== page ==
Exploring the music of Iruvar :: ProloguePeriod music, 'Iruvar' by Mani Ratnam and A.R.Rahman
The term "period music" is a fairly misused term in Indian film music. Now, I strongly believe that we don't quite give our film music a lot of the credit it deserves. Hardly elsewhere would you see such demands made of music composers and song-writers to come up with songs that have to fit such a diversity of contexts, orchestrations and purposes. Many of the best world musicians specialise in their own genres and get better as time goes by, while some of our best film musicians have grappled with and overcome the challenges of geographical and historical variety that film makers have thrown at them. Many of these challenges have involved creating a score for stories that are set in particular points of time and hence do not allow the film composer a free rein of the usual "two love songs, one sad tearjerker, one lullaby, one reunification melody" formula.
Now, what "authentic period music" really is depends on what the listener thinks the music of that period was. In many cases, it is merely the avoidance of certain kinds of instruments (no electric guitars or drums for songs of the past!) or presence of certain genres (classical or jazz is often used to convey a period mood). The bottomline being: anything but that which is contemporary. Retro has been used to pay tribute or to parody ("woh laDaki hai kahaa.n" - Dil Chahta Hai), "jhankaar!" - Jhankaar Beats, "kyu.n aage piiche" - Golmaal-Fun Unlimited), but here we shall focus on the more serious (at least in intention!) of the efforts. Anu Malik's Asoka was much pilloried for not quite being out of a Mauryan soundscape, but who really knows how they serenaded each other then? In contrast, Naushad's Mughal-é-Azam and Khayyam's Umrao Jaan received both critical and commercial acclaim for their songs. Each had managed to satisfy both the psychological needs of their listeners (classical, court, devotional songs in the opulent Mughal-era film in the former; aristocratic mujras flavoured with the essence of the Lakhnawi tradition in the latter) as well as provide a great film experience, being accompanied by lyrics and performances that enhanced the music. No wonder they remain ageless classics. Hollywood films make a lot of movies set in particular time-periods, but since they usually don't make the same kinds of demands, they typically solve the problem by using a lot of diegetic music (The Shawshank Redemption) or soundtracks that use real scores of that era (Almost Famous is a wonderful example). Of course, this is a bit of a generalisation (see Chicago as an example to the contrary), but to my mind, it's not the same as in Indian films. (For a great example of diegetic music in Hindi films, see Hazaaron Khwahishen Aisi (2005).)
(Given that anything "period" calls for careful detailing of the mise-en-scene and the music emanating from the frame, and given mainstream cinema's usually lackadaisical approach to movie-making in general, you can often spot a lot of incongruous howlers where a flashback to a previous janam or to execrable college-lives is often accompanied by music and choreography so post-post-modern that it borders on prescient science fiction.)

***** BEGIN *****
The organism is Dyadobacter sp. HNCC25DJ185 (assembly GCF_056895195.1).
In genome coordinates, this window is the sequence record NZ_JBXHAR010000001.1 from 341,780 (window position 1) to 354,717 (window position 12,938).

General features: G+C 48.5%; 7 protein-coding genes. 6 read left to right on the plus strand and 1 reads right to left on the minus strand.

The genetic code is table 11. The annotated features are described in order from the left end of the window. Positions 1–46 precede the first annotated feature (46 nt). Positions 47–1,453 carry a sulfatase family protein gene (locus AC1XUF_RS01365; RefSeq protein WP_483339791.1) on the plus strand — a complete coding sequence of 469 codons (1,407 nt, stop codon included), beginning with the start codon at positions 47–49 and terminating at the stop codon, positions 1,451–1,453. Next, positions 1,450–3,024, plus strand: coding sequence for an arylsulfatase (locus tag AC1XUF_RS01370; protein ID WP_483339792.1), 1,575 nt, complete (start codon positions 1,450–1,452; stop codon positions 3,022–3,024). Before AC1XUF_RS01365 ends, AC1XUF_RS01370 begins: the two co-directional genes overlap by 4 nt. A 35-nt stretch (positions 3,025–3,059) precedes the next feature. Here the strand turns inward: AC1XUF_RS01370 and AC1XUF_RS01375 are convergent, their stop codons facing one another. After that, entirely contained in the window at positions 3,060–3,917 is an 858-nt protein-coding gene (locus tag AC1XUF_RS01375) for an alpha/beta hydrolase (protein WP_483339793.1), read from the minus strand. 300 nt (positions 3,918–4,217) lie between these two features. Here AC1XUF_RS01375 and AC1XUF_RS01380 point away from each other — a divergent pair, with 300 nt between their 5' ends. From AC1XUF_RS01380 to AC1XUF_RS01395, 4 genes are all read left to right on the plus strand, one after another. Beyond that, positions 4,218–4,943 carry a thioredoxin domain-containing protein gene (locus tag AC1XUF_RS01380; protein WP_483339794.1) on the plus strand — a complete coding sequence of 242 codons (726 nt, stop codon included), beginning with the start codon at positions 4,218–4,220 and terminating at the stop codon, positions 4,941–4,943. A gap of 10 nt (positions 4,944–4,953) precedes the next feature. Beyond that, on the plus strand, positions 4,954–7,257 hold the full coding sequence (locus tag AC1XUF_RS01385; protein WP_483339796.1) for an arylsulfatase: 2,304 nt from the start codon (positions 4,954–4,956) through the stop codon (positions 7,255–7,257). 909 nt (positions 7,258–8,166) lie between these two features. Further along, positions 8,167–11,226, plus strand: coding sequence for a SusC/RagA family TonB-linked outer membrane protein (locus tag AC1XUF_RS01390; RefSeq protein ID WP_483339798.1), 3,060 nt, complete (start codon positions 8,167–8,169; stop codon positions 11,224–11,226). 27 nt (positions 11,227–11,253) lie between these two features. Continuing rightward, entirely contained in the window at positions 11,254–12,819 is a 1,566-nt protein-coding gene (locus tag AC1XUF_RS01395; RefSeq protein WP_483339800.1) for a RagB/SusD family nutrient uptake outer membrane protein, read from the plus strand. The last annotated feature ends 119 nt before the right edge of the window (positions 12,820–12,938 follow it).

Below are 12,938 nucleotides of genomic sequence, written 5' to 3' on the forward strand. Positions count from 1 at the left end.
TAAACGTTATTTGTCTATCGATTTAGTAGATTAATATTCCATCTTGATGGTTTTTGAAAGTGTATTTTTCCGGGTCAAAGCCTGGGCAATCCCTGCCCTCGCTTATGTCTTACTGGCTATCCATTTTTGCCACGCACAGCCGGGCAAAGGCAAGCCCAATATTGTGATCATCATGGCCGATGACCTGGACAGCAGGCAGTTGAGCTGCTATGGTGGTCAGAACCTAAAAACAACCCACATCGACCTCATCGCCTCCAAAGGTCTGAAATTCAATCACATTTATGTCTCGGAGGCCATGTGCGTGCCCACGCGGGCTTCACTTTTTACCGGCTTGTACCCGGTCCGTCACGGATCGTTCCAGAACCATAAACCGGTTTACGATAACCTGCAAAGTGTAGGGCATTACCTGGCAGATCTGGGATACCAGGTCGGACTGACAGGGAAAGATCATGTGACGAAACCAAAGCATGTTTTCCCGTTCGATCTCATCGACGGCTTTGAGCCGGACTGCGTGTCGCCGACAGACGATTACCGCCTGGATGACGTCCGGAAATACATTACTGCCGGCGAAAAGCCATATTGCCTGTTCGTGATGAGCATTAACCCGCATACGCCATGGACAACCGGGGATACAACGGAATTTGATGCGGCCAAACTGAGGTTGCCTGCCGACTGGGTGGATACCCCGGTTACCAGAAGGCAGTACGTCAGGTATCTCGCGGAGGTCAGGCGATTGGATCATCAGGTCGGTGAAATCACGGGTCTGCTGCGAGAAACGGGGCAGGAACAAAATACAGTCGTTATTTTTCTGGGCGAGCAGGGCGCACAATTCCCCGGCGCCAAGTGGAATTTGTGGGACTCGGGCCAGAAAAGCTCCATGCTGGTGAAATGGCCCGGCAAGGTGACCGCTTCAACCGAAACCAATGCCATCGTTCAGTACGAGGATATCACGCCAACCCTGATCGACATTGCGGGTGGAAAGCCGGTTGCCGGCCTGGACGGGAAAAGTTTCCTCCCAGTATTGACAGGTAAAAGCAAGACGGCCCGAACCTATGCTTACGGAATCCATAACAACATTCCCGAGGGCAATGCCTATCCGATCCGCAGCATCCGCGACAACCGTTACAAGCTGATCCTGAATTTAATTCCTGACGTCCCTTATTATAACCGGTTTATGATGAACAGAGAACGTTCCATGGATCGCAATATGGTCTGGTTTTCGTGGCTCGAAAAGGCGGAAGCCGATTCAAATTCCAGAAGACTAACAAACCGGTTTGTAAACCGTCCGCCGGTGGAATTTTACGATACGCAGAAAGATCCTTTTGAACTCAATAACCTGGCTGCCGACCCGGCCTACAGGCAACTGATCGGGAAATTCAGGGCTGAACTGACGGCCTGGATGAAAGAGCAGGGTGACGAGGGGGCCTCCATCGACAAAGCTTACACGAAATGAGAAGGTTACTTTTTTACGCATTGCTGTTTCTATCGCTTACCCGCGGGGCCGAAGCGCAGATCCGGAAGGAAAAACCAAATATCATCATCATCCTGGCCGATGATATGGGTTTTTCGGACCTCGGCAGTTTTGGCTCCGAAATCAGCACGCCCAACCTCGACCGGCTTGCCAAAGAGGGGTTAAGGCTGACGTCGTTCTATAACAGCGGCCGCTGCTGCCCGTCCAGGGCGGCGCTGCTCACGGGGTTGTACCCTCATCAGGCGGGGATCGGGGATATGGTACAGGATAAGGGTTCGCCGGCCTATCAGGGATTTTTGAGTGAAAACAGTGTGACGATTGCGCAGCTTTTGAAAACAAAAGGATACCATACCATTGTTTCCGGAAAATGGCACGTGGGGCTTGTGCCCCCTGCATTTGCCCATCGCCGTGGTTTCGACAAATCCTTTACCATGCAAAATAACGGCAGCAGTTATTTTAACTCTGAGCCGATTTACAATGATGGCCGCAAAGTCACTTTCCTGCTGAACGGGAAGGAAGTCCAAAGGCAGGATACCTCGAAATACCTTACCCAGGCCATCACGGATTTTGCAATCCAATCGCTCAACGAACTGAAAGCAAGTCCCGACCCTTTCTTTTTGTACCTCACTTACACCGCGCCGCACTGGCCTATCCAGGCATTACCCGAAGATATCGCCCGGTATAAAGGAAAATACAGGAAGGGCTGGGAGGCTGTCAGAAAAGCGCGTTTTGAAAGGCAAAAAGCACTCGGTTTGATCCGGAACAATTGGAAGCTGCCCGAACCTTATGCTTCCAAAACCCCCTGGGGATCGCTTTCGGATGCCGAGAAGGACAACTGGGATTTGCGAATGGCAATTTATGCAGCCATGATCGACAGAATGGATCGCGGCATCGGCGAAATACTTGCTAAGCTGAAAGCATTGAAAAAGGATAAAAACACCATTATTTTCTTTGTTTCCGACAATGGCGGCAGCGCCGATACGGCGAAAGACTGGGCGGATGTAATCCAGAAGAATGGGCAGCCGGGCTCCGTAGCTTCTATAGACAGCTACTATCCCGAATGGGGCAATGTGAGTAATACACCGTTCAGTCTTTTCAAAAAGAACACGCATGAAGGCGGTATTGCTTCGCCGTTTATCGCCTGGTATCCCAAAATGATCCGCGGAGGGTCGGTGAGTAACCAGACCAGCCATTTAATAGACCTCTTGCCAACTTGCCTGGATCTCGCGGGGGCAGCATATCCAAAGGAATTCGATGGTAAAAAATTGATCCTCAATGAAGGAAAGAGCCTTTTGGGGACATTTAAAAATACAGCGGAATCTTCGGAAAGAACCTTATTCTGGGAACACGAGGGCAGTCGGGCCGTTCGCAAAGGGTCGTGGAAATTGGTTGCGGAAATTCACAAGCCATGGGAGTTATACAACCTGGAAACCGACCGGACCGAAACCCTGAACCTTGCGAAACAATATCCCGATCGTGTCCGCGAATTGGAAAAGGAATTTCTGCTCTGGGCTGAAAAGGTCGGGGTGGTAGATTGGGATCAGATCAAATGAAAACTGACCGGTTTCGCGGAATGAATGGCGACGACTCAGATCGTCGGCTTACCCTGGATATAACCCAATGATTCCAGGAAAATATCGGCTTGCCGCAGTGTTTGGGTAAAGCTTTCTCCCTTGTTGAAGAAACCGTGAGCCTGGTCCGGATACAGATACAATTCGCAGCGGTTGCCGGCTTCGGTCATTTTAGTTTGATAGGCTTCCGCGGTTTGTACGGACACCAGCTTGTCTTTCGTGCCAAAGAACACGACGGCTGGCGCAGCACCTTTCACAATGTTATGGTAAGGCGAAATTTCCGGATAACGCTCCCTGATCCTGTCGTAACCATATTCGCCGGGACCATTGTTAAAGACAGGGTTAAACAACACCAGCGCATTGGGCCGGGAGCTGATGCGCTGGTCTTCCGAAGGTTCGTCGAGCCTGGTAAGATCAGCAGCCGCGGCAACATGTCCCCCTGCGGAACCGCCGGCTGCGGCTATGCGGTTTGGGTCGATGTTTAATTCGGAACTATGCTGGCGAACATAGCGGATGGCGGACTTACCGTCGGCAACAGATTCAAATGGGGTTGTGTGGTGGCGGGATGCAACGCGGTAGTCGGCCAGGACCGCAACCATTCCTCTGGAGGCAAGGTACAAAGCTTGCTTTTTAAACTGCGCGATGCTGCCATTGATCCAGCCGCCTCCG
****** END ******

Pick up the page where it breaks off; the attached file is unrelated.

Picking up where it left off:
Coming to the main purpose of this post, Mani Ratnam's Iruvar (1997) was quite different than many "period" movies. Not because it was based on several true incidents and more importantly, on some very specific people who had a great deal to do with both the Tamil film industry and Tamil politics in a very specific time frame, but because it had to completely reference actual film song styles. The setting wasn't temporally too far away unlike the Mughals or 19th century Lucknow and also had a great deal to do with music. The men behind the music for this film consciously chose to stay within the constraints of the context and in doing so, IMO, produced one of the best film albums ever heard. The score pays rich tribute to the Tamil film music of that period, captures the essence of the musical yield of those times without ever parodying it and provides a wonderful gist to those of us who haven't heard too much of the early masters. In following posts, I explore this album in order to understand the musical influences and references. I am not capable of a technical analysis of the songs, but have used this as a great opportunity to learn a bit about music from an era gone by. The team of Mani Ratnam, A.R.Rahman, Vairamuthu, Santosh Sivan, the choreographers, and the actors collaborated magnificently to produce an album and film of great significance, as we shall see in successive posts on this topic, and I found it a very fascinating experience. Incidentally, Mani Ratnam's next film Guru seems to spread across a large span of time like some of his fictional bio-pics (Nayakan, Iruvar) which may suggest a soundtrack that reflects the music of the related chronology. (The piece of music on the official website has a very promising rock-and-roll theme.) The music is due to be out in a month's time, so this is a good time to look at this team's harvest in the past.
(The usual disclaimer of not claiming complete authority over the subject applies. Factual errors are very likely because I'm going to rely on childhood memories for a lot of details about some of the film songs - in fact, I'd be very glad to find errors being pointed out and further information on any of the aspects. Whatever minimal research I did showed a lack of resources on the Web - especially in comparison with Hindi film songs - with many of the song forums predictably degenerating into name-calling and turf-wars :-))